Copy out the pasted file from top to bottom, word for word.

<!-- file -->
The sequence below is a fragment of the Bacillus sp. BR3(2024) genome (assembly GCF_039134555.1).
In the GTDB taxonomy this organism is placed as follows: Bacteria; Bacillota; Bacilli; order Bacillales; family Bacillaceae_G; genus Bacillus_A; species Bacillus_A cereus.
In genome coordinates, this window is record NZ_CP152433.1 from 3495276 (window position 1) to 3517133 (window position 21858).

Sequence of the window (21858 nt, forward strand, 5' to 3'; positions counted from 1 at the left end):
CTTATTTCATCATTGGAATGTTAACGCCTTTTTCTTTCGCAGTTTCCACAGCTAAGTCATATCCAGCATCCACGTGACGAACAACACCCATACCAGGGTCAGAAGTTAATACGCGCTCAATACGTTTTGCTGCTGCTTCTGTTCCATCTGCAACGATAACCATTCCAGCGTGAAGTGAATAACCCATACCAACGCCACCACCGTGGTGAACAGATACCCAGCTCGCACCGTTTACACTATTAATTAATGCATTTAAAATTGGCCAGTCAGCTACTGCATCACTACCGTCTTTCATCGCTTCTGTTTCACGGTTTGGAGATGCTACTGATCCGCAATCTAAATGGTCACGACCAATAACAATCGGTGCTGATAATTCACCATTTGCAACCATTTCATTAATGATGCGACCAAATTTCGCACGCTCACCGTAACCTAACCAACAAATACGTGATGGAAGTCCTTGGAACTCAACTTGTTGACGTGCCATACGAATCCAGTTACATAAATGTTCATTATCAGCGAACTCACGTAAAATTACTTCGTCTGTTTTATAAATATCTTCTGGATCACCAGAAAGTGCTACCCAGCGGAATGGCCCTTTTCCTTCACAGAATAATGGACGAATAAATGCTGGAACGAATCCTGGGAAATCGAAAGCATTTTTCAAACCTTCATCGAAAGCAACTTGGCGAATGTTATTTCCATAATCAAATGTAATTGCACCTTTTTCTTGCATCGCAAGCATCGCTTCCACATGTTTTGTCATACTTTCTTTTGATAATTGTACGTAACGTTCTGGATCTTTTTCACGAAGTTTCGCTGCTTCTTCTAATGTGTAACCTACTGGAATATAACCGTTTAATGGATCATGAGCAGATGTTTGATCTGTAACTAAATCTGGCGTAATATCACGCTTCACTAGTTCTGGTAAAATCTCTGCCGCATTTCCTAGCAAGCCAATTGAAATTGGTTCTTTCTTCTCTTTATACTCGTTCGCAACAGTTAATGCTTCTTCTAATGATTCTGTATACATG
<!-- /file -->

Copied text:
The sequence below is a fragment of the Bacillus sp. BR3(2024) genome (assembly GCF_039134555.1).
In the GTDB taxonomy this organism is placed as follows: Bacteria; Bacillota; Bacilli; order Bacillales; family Bacillaceae_G; genus Bacillus_A; species Bacillus_A cereus.
In genome coordinates, this window is record NZ_CP152433.1 from 3495276 (window position 1) to 3517133 (window position 21858).

Sequence of the window (21858 nt, forward strand, 5' to 3'; positions counted from 1 at the left end):
CTTATTTCATCATTGGAATGTTAACGCCTTTTTCTTTCGCAGTTTCCACAGCTAAGTCATATCCAGCATCCACGTGACGAACAACACCCATACCAGGGTCAGAAGTTAATACGCGCTCAATACGTTTTGCTGCTGCTTCTGTTCCATCTGCAACGATAACCATTCCAGCGTGAAGTGAATAACCCATACCAACGCCACCACCGTGGTGAACAGATACCCAGCTCGCACCGTTTACACTATTAATTAATGCATTTAAAATTGGCCAGTCAGCTACTGCATCACTACCGTCTTTCATCGCTTCTGTTTCACGGTTTGGAGATGCTACTGATCCGCAATCTAAATGGTCACGACCAATAACAATCGGTGCTGATAATTCACCATTTGCAACCATTTCATTAATGATGCGACCAAATTTCGCACGCTCACCGTAACCTAACCAACAAATACGTGATGGAAGTCCTTGGAACTCAACTTGTTGACGTGCCATACGAATCCAGTTACATAAATGTTCATTATCAGCGAACTCACGTAAAATTACTTCGTCTGTTTTATAAATATCTTCTGGATCACCAGAAAGTGCTACCCAGCGGAATGGCCCTTTTCCTTCACAGAATAATGGACGAATAAATGCTGGAACGAATCCTGGGAAATCGAAAGCATTTTTCAAACCTTCATCGAAAGCAACTTGGCGAATGTTATTTCCATAATCAAATGTAATTGCACCTTTTTCTTGCATCGCAAGCATCGCTTCCACATGTTTTGTCATACTTTCTTTTGATAATTGTACGTAACGTTCTGGATCTTTTTCACGAAGTTTCGCTGCTTCTTCTAATGTGTAACCTACTGGAATATAACCGTTTAATGGATCATGAGCAGATGTTTGATCTGTAACTAAATCTGGCGTAATATCACGCTTCACTAGTTCTGGTAAAATCTCTGCCGCATTTCCTAGCAAGCCAATTGAAATTGGTTCTTTCTTCTCTTTATACTCGTTCGCAACAGTTAATGCTTCTTCTAATGATTCTGTATACATG